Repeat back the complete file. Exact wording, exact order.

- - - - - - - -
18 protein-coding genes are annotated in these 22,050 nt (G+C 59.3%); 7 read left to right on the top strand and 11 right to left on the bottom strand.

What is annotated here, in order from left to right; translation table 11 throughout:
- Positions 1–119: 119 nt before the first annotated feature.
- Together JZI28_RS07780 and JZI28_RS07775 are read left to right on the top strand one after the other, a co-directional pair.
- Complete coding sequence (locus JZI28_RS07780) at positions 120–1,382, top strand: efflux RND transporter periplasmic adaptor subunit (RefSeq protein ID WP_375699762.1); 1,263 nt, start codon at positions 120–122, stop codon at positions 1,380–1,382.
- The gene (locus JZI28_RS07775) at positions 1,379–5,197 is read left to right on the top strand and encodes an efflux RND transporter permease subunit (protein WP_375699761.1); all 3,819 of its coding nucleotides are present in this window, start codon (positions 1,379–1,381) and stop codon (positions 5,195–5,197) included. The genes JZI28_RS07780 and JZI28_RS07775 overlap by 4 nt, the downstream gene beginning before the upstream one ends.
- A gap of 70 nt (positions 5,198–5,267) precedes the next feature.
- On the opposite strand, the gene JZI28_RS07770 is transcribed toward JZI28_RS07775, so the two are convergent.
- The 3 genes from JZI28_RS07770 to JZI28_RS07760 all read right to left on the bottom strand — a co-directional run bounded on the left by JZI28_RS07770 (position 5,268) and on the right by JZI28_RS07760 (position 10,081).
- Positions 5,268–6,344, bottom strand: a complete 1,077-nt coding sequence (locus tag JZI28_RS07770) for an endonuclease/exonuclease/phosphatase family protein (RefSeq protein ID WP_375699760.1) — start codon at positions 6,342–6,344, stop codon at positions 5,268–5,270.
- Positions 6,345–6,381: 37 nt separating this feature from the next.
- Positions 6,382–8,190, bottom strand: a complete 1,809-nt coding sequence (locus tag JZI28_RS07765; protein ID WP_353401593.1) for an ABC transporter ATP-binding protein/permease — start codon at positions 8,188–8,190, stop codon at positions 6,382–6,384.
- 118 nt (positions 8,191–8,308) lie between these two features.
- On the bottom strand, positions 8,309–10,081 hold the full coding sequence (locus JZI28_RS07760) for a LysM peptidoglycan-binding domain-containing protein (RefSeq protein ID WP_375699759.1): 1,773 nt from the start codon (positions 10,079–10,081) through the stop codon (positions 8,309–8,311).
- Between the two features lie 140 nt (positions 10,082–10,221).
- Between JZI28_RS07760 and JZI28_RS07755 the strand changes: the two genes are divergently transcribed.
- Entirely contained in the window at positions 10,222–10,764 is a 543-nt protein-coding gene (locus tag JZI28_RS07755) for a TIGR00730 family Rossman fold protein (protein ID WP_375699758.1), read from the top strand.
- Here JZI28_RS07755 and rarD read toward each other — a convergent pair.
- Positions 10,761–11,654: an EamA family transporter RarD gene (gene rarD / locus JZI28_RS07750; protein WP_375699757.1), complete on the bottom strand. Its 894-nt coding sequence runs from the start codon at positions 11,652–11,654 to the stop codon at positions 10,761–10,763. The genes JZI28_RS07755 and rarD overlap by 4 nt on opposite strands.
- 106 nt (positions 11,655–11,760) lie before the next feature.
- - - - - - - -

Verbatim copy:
18 protein-coding genes are annotated in these 22,050 nt (G+C 59.3%); 7 read left to right on the top strand and 11 right to left on the bottom strand.

What is annotated here, in order from left to right; translation table 11 throughout:
- Positions 1–119: 119 nt before the first annotated feature.
- Together JZI28_RS07780 and JZI28_RS07775 are read left to right on the top strand one after the other, a co-directional pair.
- Complete coding sequence (locus JZI28_RS07780) at positions 120–1,382, top strand: efflux RND transporter periplasmic adaptor subunit (RefSeq protein ID WP_375699762.1); 1,263 nt, start codon at positions 120–122, stop codon at positions 1,380–1,382.
- The gene (locus JZI28_RS07775) at positions 1,379–5,197 is read left to right on the top strand and encodes an efflux RND transporter permease subunit (protein WP_375699761.1); all 3,819 of its coding nucleotides are present in this window, start codon (positions 1,379–1,381) and stop codon (positions 5,195–5,197) included. The genes JZI28_RS07780 and JZI28_RS07775 overlap by 4 nt, the downstream gene beginning before the upstream one ends.
- A gap of 70 nt (positions 5,198–5,267) precedes the next feature.
- On the opposite strand, the gene JZI28_RS07770 is transcribed toward JZI28_RS07775, so the two are convergent.
- The 3 genes from JZI28_RS07770 to JZI28_RS07760 all read right to left on the bottom strand — a co-directional run bounded on the left by JZI28_RS07770 (position 5,268) and on the right by JZI28_RS07760 (position 10,081).
- Positions 5,268–6,344, bottom strand: a complete 1,077-nt coding sequence (locus tag JZI28_RS07770) for an endonuclease/exonuclease/phosphatase family protein (RefSeq protein ID WP_375699760.1) — start codon at positions 6,342–6,344, stop codon at positions 5,268–5,270.
- Positions 6,345–6,381: 37 nt separating this feature from the next.
- Positions 6,382–8,190, bottom strand: a complete 1,809-nt coding sequence (locus tag JZI28_RS07765; protein ID WP_353401593.1) for an ABC transporter ATP-binding protein/permease — start codon at positions 8,188–8,190, stop codon at positions 6,382–6,384.
- 118 nt (positions 8,191–8,308) lie between these two features.
- On the bottom strand, positions 8,309–10,081 hold the full coding sequence (locus JZI28_RS07760) for a LysM peptidoglycan-binding domain-containing protein (RefSeq protein ID WP_375699759.1): 1,773 nt from the start codon (positions 10,079–10,081) through the stop codon (positions 8,309–8,311).
- Between the two features lie 140 nt (positions 10,082–10,221).
- Between JZI28_RS07760 and JZI28_RS07755 the strand changes: the two genes are divergently transcribed.
- Entirely contained in the window at positions 10,222–10,764 is a 543-nt protein-coding gene (locus tag JZI28_RS07755) for a TIGR00730 family Rossman fold protein (protein ID WP_375699758.1), read from the top strand.
- Here JZI28_RS07755 and rarD read toward each other — a convergent pair.
- Positions 10,761–11,654: an EamA family transporter RarD gene (gene rarD / locus JZI28_RS07750; protein WP_375699757.1), complete on the bottom strand. Its 894-nt coding sequence runs from the start codon at positions 11,652–11,654 to the stop codon at positions 10,761–10,763. The genes JZI28_RS07755 and rarD overlap by 4 nt on opposite strands.
- 106 nt (positions 11,655–11,760) lie before the next feature.